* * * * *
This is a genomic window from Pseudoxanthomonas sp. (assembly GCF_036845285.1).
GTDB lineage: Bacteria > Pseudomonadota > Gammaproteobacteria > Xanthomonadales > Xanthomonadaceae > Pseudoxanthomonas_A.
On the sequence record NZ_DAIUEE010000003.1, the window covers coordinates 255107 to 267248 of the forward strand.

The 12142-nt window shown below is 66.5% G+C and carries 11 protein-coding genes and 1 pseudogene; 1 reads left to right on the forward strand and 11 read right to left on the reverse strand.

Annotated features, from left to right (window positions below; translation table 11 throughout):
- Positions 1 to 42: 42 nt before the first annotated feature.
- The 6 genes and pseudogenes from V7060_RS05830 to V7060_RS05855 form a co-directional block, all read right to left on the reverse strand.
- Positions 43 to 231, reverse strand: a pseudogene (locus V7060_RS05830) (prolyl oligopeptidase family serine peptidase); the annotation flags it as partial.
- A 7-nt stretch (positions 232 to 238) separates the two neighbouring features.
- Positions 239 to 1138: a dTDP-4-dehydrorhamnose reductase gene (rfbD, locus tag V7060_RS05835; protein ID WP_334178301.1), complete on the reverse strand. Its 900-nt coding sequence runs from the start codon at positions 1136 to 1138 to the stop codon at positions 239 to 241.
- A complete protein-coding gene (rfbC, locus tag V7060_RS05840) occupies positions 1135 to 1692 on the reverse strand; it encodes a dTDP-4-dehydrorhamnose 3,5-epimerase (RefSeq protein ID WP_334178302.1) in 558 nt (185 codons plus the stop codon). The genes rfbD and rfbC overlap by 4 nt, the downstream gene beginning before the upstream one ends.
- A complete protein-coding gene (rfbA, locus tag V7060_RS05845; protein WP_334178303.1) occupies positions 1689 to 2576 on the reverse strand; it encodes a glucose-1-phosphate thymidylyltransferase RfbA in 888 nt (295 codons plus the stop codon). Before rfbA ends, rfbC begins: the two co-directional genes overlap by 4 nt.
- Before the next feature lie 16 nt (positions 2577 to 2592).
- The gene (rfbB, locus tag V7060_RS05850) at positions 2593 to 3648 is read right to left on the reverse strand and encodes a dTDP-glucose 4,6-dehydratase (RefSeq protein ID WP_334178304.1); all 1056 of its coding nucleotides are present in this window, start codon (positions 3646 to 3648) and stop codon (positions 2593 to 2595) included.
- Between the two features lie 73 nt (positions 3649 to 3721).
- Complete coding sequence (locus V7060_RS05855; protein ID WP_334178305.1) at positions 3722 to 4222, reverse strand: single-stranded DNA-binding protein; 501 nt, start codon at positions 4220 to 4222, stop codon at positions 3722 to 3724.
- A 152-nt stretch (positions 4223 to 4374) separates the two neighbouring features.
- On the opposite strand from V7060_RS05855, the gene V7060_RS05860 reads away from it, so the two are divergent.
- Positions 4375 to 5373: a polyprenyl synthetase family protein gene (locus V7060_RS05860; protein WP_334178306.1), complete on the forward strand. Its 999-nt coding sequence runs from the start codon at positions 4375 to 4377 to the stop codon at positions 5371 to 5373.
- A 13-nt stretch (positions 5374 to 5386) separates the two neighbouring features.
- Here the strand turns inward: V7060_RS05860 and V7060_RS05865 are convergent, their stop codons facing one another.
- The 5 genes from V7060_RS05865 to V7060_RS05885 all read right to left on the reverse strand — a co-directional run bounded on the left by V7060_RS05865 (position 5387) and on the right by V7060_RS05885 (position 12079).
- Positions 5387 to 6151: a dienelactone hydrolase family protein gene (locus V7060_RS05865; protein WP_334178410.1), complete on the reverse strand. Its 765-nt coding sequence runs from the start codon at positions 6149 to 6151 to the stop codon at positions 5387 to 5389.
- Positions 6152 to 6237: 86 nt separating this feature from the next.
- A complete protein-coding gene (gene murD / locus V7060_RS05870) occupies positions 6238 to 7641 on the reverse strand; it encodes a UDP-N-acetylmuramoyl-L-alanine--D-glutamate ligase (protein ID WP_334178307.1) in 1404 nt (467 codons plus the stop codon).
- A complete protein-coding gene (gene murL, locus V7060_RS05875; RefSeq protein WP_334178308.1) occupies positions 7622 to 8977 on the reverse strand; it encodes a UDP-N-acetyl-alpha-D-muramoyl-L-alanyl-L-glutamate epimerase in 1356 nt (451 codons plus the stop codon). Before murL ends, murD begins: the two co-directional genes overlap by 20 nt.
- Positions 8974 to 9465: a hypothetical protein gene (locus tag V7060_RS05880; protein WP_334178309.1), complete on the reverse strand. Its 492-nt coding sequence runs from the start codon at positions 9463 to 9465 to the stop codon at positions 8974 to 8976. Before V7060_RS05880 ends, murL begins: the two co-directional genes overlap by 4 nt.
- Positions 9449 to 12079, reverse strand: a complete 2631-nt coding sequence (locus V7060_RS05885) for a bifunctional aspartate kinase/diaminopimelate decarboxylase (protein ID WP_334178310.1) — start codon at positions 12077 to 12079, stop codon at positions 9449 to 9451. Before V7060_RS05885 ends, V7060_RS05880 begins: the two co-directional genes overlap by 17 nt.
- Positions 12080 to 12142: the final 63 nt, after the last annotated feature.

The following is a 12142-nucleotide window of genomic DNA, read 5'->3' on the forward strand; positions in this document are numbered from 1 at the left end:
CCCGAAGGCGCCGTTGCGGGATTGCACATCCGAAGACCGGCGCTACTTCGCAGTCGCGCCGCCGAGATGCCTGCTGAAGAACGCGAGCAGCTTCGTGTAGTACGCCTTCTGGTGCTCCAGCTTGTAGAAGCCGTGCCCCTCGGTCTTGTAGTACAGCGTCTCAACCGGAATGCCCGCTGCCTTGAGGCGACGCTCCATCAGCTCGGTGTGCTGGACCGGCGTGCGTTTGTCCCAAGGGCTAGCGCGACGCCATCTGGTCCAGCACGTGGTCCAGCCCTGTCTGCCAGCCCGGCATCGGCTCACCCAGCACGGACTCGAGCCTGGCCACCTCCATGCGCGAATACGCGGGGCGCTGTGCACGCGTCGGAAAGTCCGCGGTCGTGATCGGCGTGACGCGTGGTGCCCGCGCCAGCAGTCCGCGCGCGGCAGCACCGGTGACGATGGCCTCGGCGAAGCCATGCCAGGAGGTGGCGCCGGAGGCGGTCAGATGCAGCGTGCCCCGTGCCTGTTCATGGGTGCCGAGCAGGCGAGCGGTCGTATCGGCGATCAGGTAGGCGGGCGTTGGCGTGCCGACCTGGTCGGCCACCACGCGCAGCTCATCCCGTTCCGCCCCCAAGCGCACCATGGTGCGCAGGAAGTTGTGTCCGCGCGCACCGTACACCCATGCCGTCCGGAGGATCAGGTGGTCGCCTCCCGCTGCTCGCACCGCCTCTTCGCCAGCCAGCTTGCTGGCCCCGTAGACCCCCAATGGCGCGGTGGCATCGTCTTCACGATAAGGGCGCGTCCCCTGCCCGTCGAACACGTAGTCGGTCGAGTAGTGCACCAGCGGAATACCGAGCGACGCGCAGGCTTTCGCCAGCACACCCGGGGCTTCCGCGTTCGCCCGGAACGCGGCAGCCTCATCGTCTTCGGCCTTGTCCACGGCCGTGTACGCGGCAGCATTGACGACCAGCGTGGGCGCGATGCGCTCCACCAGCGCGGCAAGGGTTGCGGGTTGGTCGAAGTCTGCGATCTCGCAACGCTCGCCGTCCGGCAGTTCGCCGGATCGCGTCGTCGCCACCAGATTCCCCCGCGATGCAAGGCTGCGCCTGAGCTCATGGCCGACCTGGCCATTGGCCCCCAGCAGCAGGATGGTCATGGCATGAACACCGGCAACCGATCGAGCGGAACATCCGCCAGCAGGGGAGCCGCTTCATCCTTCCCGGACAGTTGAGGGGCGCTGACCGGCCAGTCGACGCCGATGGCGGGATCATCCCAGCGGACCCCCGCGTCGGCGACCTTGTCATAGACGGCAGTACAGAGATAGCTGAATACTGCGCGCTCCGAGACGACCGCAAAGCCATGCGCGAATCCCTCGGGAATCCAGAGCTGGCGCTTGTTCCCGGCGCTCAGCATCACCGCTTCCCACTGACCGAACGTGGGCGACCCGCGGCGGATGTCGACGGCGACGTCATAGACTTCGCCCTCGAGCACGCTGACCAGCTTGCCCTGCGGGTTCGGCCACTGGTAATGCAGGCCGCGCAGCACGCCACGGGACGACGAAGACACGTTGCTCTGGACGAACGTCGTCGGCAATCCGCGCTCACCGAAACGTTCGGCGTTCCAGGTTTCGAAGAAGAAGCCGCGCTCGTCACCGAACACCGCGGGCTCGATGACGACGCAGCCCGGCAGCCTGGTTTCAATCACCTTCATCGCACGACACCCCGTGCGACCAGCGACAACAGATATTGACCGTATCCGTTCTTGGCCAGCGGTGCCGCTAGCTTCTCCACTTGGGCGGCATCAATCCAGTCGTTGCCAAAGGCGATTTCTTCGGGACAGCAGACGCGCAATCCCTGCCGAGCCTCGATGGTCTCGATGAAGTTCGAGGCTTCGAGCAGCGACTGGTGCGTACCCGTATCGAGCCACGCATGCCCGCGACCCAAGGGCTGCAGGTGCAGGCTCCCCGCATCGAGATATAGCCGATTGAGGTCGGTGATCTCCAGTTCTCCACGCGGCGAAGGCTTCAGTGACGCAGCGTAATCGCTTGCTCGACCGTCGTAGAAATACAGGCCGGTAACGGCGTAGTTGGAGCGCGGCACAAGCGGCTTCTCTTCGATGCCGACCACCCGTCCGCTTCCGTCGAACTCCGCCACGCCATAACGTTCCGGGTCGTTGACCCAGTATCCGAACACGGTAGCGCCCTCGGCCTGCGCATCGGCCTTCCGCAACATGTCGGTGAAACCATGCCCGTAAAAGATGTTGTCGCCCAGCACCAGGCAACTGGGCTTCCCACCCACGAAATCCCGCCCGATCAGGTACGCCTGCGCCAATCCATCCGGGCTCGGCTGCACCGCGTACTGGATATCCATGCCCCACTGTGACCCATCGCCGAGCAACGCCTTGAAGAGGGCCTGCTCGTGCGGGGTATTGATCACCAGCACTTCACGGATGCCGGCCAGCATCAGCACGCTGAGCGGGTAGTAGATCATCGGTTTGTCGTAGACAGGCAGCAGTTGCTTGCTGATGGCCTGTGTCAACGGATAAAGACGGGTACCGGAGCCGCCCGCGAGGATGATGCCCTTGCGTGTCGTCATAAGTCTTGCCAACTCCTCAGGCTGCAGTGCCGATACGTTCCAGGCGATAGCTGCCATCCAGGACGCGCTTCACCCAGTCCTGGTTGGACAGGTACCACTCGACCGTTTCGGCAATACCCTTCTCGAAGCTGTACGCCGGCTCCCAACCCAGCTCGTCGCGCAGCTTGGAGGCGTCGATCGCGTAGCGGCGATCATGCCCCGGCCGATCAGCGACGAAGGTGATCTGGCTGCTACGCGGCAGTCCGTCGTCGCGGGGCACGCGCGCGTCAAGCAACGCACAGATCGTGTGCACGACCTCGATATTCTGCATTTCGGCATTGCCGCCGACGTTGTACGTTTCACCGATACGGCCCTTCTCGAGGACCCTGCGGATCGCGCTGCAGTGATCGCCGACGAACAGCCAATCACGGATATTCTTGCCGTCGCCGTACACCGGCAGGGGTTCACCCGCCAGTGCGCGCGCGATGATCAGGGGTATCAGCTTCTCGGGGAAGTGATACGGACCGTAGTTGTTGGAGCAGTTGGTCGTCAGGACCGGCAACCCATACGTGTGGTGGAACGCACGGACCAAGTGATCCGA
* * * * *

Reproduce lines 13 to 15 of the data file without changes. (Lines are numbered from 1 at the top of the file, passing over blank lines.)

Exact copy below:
- Before the next feature lie 16 nt (positions 2577 to 2592).
- The gene (rfbB, locus tag V7060_RS05850) at positions 2593 to 3648 is read right to left on the reverse strand and encodes a dTDP-glucose 4,6-dehydratase (RefSeq protein ID WP_334178304.1); all 1056 of its coding nucleotides are present in this window, start codon (positions 3646 to 3648) and stop codon (positions 2593 to 2595) included.
- Between the two features lie 73 nt (positions 3649 to 3721).